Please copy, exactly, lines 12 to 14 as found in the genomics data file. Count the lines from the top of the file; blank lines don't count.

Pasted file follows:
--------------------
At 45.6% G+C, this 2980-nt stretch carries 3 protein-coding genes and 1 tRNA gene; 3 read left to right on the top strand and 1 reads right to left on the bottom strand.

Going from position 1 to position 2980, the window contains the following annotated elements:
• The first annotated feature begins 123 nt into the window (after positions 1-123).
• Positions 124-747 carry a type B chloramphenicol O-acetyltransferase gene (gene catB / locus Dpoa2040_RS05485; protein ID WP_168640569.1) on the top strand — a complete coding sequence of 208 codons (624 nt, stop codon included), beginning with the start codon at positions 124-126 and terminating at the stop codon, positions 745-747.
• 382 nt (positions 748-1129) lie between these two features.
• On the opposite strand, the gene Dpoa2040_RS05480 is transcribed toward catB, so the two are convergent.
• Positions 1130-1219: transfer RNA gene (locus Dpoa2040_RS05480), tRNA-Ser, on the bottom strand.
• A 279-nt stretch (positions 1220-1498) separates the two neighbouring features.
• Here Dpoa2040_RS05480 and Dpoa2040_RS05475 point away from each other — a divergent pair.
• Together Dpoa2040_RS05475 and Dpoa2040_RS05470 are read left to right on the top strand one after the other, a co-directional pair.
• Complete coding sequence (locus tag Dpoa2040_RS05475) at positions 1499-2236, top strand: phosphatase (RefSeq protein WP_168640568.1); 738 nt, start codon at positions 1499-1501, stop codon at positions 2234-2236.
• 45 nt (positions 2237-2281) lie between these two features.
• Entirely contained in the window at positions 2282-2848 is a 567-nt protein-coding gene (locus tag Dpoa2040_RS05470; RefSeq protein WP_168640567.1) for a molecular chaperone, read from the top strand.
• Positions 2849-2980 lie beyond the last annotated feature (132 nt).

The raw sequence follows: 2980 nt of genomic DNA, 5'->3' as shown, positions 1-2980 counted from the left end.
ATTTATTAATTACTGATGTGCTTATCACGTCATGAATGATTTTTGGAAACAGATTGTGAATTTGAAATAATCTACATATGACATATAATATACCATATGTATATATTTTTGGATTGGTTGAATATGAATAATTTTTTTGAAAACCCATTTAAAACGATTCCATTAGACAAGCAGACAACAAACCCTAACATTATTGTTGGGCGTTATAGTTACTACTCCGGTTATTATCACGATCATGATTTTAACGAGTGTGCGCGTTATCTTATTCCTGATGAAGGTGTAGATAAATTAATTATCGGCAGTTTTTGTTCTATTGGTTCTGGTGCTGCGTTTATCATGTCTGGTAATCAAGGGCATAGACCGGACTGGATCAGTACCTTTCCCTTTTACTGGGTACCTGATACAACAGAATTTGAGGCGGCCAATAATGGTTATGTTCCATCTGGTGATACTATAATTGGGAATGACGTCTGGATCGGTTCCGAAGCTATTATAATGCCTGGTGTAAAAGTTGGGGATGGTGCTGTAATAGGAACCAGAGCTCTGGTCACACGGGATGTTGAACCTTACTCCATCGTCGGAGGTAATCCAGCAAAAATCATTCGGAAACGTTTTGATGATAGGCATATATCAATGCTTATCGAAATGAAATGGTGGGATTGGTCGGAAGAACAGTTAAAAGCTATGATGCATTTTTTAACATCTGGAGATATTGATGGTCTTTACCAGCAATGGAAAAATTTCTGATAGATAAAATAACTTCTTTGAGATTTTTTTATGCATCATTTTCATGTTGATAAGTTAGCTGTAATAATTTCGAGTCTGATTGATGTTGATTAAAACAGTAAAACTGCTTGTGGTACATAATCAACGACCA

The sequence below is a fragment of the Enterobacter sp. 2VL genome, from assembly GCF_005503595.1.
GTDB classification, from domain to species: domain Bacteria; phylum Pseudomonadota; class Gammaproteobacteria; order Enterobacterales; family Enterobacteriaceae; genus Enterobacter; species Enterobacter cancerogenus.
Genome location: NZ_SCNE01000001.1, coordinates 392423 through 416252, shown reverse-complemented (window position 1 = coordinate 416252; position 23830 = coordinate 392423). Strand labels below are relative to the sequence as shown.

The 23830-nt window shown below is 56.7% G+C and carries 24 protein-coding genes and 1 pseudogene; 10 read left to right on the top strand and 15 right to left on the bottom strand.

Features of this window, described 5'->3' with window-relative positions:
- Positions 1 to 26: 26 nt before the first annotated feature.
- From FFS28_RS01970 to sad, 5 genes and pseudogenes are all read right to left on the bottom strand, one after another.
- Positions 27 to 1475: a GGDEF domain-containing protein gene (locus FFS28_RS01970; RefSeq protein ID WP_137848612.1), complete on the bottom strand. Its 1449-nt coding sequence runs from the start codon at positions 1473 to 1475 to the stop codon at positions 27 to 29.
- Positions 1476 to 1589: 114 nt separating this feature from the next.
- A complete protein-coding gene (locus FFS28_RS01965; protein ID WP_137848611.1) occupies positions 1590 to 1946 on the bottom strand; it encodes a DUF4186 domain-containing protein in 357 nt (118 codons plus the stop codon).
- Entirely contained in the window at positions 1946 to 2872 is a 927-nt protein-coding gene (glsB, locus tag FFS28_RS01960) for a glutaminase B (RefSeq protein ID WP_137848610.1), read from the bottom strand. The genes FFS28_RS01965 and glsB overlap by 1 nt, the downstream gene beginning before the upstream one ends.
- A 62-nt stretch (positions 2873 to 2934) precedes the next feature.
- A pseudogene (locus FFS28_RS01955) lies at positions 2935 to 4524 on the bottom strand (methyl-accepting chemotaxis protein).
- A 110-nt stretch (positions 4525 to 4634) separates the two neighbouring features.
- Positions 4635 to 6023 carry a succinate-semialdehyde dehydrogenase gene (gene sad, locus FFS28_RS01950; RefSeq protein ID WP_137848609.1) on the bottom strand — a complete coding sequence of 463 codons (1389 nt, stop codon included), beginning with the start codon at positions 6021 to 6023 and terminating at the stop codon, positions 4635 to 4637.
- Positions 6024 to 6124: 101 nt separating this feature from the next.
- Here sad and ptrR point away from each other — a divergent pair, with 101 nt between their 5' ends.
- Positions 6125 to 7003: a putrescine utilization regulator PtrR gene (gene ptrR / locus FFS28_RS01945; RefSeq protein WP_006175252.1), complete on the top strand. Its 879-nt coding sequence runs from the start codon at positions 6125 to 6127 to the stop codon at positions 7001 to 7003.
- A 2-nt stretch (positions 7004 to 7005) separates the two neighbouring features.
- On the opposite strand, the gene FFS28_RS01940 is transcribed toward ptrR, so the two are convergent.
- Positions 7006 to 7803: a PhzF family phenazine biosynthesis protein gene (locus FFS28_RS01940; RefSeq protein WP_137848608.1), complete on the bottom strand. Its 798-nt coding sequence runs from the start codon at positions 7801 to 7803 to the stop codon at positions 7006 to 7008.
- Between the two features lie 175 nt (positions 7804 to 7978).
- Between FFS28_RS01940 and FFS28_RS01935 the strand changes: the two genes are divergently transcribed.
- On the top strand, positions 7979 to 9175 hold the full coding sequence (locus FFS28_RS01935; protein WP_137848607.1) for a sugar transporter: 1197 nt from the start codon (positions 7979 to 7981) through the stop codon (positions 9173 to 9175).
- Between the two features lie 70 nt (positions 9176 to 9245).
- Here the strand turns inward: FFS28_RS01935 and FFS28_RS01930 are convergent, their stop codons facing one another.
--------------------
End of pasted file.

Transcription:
• 45 nt (positions 2237-2281) lie between these two features.
• Entirely contained in the window at positions 2282-2848 is a 567-nt protein-coding gene (locus tag Dpoa2040_RS05470; RefSeq protein WP_168640567.1) for a molecular chaperone, read from the top strand.
• Positions 2849-2980 lie beyond the last annotated feature (132 nt).